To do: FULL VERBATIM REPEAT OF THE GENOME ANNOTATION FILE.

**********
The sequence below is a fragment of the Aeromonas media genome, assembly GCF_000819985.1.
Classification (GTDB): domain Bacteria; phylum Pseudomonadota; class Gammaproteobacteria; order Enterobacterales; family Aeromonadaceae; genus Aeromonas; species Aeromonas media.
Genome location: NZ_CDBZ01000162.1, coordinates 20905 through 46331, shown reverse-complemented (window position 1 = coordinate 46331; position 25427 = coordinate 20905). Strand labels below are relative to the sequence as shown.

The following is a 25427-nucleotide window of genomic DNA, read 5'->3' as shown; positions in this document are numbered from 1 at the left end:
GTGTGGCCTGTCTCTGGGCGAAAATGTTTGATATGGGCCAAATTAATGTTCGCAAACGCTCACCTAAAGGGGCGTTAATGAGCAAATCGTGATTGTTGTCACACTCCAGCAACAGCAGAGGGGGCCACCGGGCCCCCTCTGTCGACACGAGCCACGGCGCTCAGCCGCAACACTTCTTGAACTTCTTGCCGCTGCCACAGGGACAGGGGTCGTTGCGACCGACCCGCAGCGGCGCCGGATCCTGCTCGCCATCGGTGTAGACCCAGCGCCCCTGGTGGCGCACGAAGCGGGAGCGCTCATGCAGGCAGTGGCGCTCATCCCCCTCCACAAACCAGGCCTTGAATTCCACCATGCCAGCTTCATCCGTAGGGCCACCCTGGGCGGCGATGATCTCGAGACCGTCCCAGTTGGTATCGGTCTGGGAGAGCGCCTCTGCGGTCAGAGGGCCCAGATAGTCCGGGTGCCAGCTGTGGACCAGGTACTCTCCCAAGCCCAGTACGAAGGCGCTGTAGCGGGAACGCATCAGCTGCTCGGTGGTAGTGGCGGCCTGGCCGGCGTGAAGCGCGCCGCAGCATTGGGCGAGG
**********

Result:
The sequence below is a fragment of the Aeromonas media genome, assembly GCF_000819985.1.
Classification (GTDB): domain Bacteria; phylum Pseudomonadota; class Gammaproteobacteria; order Enterobacterales; family Aeromonadaceae; genus Aeromonas; species Aeromonas media.
Genome location: NZ_CDBZ01000162.1, coordinates 20905 through 46331, shown reverse-complemented (window position 1 = coordinate 46331; position 25427 = coordinate 20905). Strand labels below are relative to the sequence as shown.

The following is a 25427-nucleotide window of genomic DNA, read 5'->3' as shown; positions in this document are numbered from 1 at the left end:
GTGTGGCCTGTCTCTGGGCGAAAATGTTTGATATGGGCCAAATTAATGTTCGCAAACGCTCACCTAAAGGGGCGTTAATGAGCAAATCGTGATTGTTGTCACACTCCAGCAACAGCAGAGGGGGCCACCGGGCCCCCTCTGTCGACACGAGCCACGGCGCTCAGCCGCAACACTTCTTGAACTTCTTGCCGCTGCCACAGGGACAGGGGTCGTTGCGACCGACCCGCAGCGGCGCCGGATCCTGCTCGCCATCGGTGTAGACCCAGCGCCCCTGGTGGCGCACGAAGCGGGAGCGCTCATGCAGGCAGTGGCGCTCATCCCCCTCCACAAACCAGGCCTTGAATTCCACCATGCCAGCTTCATCCGTAGGGCCACCCTGGGCGGCGATGATCTCGAGACCGTCCCAGTTGGTATCGGTCTGGGAGAGCGCCTCTGCGGTCAGAGGGCCCAGATAGTCCGGGTGCCAGCTGTGGACCAGGTACTCTCCCAAGCCCAGTACGAAGGCGCTGTAGCGGGAACGCATCAGCTGCTCGGTGGTAGTGGCGGCCTGGCCGGCGTGAAGCGCGCCGCAGCATTGGGCGAGG